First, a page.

3 Reasons the Economy Isn't Worrying Me

10.06.08 | Money Management | 0 Comments | by junger

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Every time you turn on the news, you hear it:


You can't seem to go anywhere without someone talking about the flailing economy, high gas prices, and their retirement savings causing them worry.

It's the reality of the situation today — but it doesn't need to be.

While Wall Street's problems have turned into Main Street's (who do you think is funding that $700 billion bailout?), the current economy doesn't need to worry you. It isn't worrying me.

Here are three reasons the economy isn't worrying me.

I'm Investing For the Long Run

My retirement accounts have dropped significantly over the past year, especially from their recent highs. But I'm not worried. That money isn't going to be touched for another 40 years or so.

But what if you're nearing retirement? You don't have as much time for the market to rebound — that's for sure. But if you're close to cashing out, you should have a very conservative asset allocation. If you're 58 and you're 100% in stocks, you're in trouble.

Make it a priority to evaluate and adjust your asset allocation once a year. Don't try and time the market — pick a day (April 15 is an easy one to remember) and do it no matter what's happening.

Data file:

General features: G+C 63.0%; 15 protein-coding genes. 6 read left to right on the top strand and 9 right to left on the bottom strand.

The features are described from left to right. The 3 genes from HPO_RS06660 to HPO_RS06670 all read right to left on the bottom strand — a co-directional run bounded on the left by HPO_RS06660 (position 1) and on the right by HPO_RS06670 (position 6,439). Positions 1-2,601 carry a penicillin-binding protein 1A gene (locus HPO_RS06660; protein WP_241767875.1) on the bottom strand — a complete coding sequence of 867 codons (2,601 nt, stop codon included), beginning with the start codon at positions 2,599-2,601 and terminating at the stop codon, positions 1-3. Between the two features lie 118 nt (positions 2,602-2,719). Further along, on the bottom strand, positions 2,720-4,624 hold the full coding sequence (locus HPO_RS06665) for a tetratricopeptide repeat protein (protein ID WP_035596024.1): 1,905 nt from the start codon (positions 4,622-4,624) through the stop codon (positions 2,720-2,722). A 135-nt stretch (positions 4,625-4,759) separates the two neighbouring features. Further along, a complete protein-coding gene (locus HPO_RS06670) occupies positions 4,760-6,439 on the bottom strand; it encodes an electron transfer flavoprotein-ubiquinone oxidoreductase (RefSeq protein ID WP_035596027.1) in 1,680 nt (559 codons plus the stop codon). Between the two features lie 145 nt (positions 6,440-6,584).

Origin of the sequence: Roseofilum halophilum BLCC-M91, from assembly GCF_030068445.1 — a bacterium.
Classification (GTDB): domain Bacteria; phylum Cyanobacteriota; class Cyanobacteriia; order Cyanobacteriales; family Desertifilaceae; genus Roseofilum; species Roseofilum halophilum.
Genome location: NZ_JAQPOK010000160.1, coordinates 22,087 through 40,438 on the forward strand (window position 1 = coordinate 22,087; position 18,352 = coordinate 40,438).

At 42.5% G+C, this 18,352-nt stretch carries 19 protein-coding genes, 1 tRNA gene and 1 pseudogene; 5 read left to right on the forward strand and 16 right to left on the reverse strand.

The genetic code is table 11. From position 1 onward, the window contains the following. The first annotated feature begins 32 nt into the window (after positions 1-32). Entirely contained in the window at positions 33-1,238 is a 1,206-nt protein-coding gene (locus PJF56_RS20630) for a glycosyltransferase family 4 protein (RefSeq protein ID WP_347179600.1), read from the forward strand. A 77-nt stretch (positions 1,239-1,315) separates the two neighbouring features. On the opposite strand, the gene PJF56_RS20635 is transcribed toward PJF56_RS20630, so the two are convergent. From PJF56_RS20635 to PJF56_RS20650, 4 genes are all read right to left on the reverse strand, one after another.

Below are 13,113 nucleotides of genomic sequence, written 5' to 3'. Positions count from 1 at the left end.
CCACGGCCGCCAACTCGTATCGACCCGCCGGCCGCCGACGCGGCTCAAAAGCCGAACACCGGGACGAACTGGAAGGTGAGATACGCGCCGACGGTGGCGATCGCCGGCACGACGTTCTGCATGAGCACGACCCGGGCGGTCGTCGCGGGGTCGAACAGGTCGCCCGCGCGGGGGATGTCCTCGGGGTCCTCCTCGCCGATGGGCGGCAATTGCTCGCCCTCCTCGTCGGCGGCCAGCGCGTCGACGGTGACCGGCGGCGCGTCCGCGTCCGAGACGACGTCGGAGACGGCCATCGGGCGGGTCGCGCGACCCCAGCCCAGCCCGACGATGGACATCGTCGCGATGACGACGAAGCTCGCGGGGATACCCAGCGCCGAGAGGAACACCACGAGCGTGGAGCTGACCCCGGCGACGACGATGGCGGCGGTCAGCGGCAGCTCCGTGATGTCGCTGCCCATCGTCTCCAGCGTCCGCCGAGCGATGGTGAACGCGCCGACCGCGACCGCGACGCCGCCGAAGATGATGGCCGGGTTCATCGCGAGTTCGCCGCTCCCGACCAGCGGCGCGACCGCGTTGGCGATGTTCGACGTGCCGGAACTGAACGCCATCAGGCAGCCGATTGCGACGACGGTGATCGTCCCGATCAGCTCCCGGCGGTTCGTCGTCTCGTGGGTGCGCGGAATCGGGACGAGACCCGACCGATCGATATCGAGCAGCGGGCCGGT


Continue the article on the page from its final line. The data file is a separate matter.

I Have Money Saved Up

One of the most important things to have in an unsteady economy is a strong cash position. No, that doesn't mean you should sell your stock and buy gold (in fact, don't do that). It means you need to have the leverage to avoid depending on financial institutions and credit cards when everyone is tightening their belts.

Look at a guy like Warren Buffet — when everyone is panicking, he goes and invests $5 billion into Goldman Sachs. Having the cash when no one else does gets you the best deals.

If you've got cash, you don't have to worry about everyone else's financials.

I've Got a Few Income Streams

In a market where the unemployment rate is at 6.1%, it's more important than ever to have a few different sources of income.

While an emergency fund prepares you for the uncertainties of the future, having more than one way to make money softens any potential job hazards. In addition to my day job, I do some consulting work and own a number of Web sites.

You don't put all of your eggs into one basket when you're investing in the stock market, right? It makes as much sense to only depend on one source of income.

(For the entrepreneurial types, this is the perfect time to start a business. You're required to depend on what you have — no small business loans, etc — and are forced to focus on the fundamentals.)

Why isn't the economy worrying you? Let us know in a comment below.

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